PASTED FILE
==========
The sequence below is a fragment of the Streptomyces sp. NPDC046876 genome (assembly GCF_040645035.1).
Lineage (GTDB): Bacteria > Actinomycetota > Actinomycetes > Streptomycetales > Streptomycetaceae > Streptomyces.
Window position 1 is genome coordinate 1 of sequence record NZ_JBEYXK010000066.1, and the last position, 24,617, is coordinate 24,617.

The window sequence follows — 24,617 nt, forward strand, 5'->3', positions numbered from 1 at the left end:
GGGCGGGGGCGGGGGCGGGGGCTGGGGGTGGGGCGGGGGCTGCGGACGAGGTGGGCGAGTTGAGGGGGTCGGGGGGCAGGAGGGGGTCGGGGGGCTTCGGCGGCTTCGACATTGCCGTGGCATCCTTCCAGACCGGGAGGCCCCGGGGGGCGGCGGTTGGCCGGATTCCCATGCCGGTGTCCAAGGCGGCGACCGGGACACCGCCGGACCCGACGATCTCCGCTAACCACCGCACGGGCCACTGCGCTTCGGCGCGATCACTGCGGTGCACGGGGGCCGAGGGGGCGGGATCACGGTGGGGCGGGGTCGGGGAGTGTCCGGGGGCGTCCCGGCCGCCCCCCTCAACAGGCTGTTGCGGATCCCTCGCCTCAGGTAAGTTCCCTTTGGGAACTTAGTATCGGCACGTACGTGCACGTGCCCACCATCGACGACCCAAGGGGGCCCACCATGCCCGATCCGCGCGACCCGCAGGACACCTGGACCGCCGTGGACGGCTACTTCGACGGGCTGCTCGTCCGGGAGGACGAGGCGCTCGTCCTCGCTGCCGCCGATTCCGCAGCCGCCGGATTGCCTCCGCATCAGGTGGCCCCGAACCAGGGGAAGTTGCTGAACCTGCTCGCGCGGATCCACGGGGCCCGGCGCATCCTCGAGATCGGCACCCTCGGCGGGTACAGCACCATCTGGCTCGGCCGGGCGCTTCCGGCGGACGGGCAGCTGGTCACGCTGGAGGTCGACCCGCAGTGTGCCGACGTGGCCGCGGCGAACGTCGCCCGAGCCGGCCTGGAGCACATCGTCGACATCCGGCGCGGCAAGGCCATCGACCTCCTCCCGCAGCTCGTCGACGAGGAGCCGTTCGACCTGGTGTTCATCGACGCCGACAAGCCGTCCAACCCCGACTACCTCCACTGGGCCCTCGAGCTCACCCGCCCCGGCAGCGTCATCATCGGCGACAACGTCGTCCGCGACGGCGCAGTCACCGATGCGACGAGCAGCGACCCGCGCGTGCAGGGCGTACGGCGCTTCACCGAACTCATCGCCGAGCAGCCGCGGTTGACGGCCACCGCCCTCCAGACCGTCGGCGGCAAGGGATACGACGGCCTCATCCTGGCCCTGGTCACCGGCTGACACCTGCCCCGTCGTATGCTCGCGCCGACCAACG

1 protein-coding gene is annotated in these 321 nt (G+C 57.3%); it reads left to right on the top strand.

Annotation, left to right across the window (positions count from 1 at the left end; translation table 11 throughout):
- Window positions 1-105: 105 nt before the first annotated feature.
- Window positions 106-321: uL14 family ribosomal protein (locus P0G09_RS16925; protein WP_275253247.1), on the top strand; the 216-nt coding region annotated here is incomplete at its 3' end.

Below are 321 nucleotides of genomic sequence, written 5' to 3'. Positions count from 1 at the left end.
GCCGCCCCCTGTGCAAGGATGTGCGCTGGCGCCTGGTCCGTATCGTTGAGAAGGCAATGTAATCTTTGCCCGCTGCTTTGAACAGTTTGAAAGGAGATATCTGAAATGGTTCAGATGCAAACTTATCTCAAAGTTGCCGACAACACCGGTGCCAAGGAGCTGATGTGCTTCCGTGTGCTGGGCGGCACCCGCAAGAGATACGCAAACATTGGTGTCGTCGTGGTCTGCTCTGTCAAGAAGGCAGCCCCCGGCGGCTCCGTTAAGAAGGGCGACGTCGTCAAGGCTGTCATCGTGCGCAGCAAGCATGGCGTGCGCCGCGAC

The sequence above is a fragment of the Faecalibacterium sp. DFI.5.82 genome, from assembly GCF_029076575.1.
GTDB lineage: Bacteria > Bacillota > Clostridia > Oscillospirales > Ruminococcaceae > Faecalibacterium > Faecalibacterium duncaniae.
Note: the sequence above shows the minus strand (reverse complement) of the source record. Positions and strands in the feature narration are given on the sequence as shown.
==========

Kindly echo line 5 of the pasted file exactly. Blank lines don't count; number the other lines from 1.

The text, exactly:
GGGCGGGGGCGGGGGCGGGGGCTGGGGGTGGGGCGGGGGCTGCGGACGAGGTGGGCGAGTTGAGGGGGTCGGGGGGCAGGAGGGGGTCGGGGGGCTTCGGCGGCTTCGACATTGCCGTGGCATCCTTCCAGACCGGGAGGCCCCGGGGGGCGGCGGTTGGCCGGATTCCCATGCCGGTGTCCAAGGCGGCGACCGGGACACCGCCGGACCCGACGATCTCCGCTAACCACCGCACGGGCCACTGCGCTTCGGCGCGATCACTGCGGTGCACGGGGGCCGAGGGGGCGGGATCACGGTGGGGCGGGGTCGGGGAGTGTCCGGGGGCGTCCCGGCCGCCCCCCTCAACAGGCTGTTGCGGATCCCTCGCCTCAGGTAAGTTCCCTTTGGGAACTTAGTATCGGCACGTACGTGCACGTGCCCACCATCGACGACCCAAGGGGGCCCACCATGCCCGATCCGCGCGACCCGCAGGACACCTGGACCGCCGTGGACGGCTACTTCGACGGGCTGCTCGTCCGGGAGGACGAGGCGCTCGTCCTCGCTGCCGCCGATTCCGCAGCCGCCGGATTGCCTCCGCATCAGGTGGCCCCGAACCAGGGGAAGTTGCTGAACCTGCTCGCGCGGATCCACGGGGCCCGGCGCATCCTCGAGATCGGCACCCTCGGCGGGTACAGCACCATCTGGCTCGGCCGGGCGCTTCCGGCGGACGGGCAGCTGGTCACGCTGGAGGTCGACCCGCAGTGTGCCGACGTGGCCGCGGCGAACGTCGCCCGAGCCGGCCTGGAGCACATCGTCGACATCCGGCGCGGCAAGGCCATCGACCTCCTCCCGCAGCTCGTCGACGAGGAGCCGTTCGACCTGGTGTTCATCGACGCCGACAAGCCGTCCAACCCCGACTACCTCCACTGGGCCCTCGAGCTCACCCGCCCCGGCAGCGTCATCATCGGCGACAACGTCGTCCGCGACGGCGCAGTCACCGATGCGACGAGCAGCGACCCGCGCGTGCAGGGCGTACGGCGCTTCACCGAACTCATCGCCGAGCAGCCGCGGTTGACGGCCACCGCCCTCCAGACCGTCGGCGGCAAGGGATACGACGGCCTCATCCTGGCCCTGGTCACCGGCTGACACCTGCCCCGTCGTATGCTCGCGCCGACCAACG